The Student News Site of Texas A&M University - College Station

The Battalion

The Student News Site of Texas A&M University - College Station

The Battalion

The Student News Site of Texas A&M University - College Station

The Battalion

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Students protest white supremacy, lack of administrative efforts

Photo by Photo by Cameron Johnson

Students for a Democratic Society, Democrats of Bryan-College Station, and Aggie Rosies hold a protest in front of the Texas A&M Academic Building on Friday, Sep. 2, 2022.

Gathered in Academic Plaza, students showed a passionate response to what they perceived as Texas A&M administrative missteps. 

A protest against systemic racism was held in Academic Plaza on Sept. 2, hosted by Young Democrats of Bryan-College Station, Students for a Democratic Society and Aggie Rosies.

Wildlife and fisheries senior Kaitlen Vargas said the protest was in response to a lack of administration action regarding on-going campus issues. 

“The next steps we’re hoping for are really just being able to get in contact with administration, because so far, they’ve really not been wanting to talk to us,” Vargas said. “We’ve done quite a few sit downs, lots of back and forth emails. We’re really hoping to gain the respect and notoriety from the campus to understand that, like, we’re not an organization that’s actively trying to tear down the school.” 

Frey Miller, senior visualization major and Students for a Democratic Society member, said their organization, along with community members, met with administration to discuss the statue and the meeting was underwhelming.

“The administrative members basically told us that there was nothing that they could do, and they could not take a stance on the issue,” Miller said. “This is entirely false. They do have the ability to take a stance on the issue in the form of a request to take action, specifically regarding historical monuments on campus, and then send this request to Texas A&M or to Texas legislation regarding Texas public universities, and they simply have not done this.”

The Student Senate held a university-wide vote in the spring of 2020 that showed that 80% of Black students want a change to the statue.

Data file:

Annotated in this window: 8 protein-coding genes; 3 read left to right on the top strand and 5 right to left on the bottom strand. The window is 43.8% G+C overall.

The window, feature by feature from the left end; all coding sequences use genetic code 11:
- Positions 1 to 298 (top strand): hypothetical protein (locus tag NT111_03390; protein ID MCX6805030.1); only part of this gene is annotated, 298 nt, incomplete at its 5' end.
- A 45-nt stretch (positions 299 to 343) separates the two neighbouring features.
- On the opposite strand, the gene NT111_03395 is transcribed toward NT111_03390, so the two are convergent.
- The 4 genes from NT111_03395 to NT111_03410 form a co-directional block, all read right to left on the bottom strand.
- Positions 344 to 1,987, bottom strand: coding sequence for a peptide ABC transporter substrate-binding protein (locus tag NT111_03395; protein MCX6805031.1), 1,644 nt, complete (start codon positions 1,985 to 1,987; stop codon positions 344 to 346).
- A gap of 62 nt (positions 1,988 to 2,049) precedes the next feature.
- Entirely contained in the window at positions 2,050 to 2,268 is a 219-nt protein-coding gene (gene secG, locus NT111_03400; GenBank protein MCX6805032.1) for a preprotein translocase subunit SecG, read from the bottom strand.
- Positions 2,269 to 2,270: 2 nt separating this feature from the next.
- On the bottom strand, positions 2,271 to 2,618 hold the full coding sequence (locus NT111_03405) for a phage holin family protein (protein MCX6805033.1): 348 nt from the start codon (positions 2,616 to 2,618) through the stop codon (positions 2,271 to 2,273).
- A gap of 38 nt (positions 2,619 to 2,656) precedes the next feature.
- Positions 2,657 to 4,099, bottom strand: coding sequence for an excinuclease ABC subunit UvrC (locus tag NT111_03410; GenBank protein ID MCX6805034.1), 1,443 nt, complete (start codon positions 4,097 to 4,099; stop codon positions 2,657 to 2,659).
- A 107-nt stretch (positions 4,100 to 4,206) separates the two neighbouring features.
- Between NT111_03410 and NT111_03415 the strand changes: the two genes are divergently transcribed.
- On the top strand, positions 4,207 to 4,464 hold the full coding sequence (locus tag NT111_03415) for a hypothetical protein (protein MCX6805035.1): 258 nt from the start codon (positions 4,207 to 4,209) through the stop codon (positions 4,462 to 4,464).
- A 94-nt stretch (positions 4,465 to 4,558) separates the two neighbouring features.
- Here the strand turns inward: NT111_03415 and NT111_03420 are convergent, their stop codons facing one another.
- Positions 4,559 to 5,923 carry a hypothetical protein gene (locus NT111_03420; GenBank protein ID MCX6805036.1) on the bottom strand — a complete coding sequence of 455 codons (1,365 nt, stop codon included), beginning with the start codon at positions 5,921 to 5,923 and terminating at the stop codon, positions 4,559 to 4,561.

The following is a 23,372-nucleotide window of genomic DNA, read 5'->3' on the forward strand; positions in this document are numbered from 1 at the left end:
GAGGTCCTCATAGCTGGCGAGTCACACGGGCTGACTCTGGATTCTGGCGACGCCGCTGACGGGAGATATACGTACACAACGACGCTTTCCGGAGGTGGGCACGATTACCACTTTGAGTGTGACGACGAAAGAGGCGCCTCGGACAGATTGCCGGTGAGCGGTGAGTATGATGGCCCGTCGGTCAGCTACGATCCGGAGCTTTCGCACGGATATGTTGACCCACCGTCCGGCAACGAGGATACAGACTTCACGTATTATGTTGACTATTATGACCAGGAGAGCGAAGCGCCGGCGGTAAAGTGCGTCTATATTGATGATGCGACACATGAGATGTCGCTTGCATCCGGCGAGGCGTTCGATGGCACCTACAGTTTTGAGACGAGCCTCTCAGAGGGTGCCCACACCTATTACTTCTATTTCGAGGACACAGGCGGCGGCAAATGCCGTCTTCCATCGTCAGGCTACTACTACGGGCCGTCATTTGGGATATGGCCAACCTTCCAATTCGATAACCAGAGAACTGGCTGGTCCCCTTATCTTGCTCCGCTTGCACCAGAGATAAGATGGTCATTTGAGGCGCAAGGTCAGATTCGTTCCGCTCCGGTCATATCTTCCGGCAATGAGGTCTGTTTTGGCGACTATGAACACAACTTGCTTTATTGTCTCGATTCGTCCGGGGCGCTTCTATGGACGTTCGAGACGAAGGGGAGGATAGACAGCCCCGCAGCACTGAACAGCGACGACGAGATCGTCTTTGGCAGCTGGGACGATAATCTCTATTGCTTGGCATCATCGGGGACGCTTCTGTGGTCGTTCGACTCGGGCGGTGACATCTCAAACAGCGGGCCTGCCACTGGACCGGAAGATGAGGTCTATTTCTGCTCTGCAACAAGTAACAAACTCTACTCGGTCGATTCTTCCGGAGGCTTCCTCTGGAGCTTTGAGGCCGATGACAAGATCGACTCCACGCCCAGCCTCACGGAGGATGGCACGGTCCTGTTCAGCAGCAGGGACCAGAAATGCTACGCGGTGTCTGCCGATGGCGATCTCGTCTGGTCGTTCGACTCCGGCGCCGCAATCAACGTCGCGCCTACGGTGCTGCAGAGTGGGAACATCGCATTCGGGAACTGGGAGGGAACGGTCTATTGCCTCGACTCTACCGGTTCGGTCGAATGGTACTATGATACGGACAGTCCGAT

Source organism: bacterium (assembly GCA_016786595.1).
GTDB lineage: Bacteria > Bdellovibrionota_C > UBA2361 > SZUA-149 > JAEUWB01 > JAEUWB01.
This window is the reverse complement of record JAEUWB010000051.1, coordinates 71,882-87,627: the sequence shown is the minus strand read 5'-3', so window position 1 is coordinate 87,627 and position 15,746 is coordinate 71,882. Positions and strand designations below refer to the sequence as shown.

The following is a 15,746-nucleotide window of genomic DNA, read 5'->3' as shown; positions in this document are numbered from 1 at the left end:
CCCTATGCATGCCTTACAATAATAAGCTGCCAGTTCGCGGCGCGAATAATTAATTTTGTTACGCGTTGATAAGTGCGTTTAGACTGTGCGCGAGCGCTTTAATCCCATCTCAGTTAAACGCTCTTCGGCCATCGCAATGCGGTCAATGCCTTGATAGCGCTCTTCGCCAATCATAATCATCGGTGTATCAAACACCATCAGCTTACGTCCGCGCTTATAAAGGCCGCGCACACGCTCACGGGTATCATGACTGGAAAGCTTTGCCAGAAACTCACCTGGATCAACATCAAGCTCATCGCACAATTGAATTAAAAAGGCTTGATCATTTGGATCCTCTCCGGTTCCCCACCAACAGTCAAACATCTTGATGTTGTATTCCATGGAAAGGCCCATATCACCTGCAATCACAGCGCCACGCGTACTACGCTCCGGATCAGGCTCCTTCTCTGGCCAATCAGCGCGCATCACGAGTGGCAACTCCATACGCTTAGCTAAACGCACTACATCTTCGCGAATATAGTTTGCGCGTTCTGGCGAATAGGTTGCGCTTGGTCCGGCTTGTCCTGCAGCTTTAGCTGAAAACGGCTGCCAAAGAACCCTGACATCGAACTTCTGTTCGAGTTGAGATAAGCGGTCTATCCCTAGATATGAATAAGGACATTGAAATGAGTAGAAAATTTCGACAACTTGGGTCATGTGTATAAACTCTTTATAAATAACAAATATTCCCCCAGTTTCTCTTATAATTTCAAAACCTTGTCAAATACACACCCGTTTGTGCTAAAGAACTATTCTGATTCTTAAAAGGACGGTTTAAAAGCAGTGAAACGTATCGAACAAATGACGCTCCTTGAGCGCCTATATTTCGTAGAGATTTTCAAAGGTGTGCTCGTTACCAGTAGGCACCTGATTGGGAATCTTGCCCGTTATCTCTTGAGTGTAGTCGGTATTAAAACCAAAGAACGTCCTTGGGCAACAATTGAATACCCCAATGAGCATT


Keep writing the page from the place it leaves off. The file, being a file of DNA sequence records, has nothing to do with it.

“Texas A&M students have called for change, they have called for the removal of the statue,” Miller said. “These voices are not being listened to, and the administration has not taken action.”
Vargas said the reason the group protested was because they love A&M and only want it to improve.
“We are actively seeking improvement, we want our school to advance for everyone,” Vargas said. “It shouldn’t be a controversial topic to want to improve. I just want people to realize that we’re not here because we hate our school or because we hate the people who work here. We’re here because we want to see change, and the only way to see change is by protesting, by organizing, by being active in your community.” 
Race, gender and ethnicity senior Ellis Howard said they attended the protest to show their frustration with the Sullivan Ross statue located in front of the Academic Building. 

“[The statue has] been here for over 100 years,” Howard said. “He’s been put up to honor the Confederacy. The fact that A&M has completely disregarded this and has actively silenced Black student voices and disregarded facts and history to leave it up to satisfy predominantly white donors is despicable.”

Howard said they hope to see more diversity on A&M’s campus, to directly reflect administrative efforts. 

“We’re also here to speak for more equitable policies for minority students, faculty and staff,” Howard said. “So while the statue is kind of like the poster child of white supremacy at A&M, it’s just the tip of the iceberg. It goes deeper with other traditions rooted in white supremacy. It goes deeper with other policies that affect minority students, faculty and staff.” 
Howard criticized A&M’s lack of support for minority students and said they recommend recruiting and funding. 

“Specifically, we’re calling for targeted recruitment from minority schools,” Howard said. “We’re calling for more scholarships to minority students. We’re calling for funding to minority programs and organizations, stuff that can actively help the conditions of minority students at A&M, which admin is not doing really well. They’ve failed to adequately fund these programs and create new ones that actually do stuff. The Black student population has been 2.4% since 2006 — and that’s atrocious. It shouldn’t be that way.”

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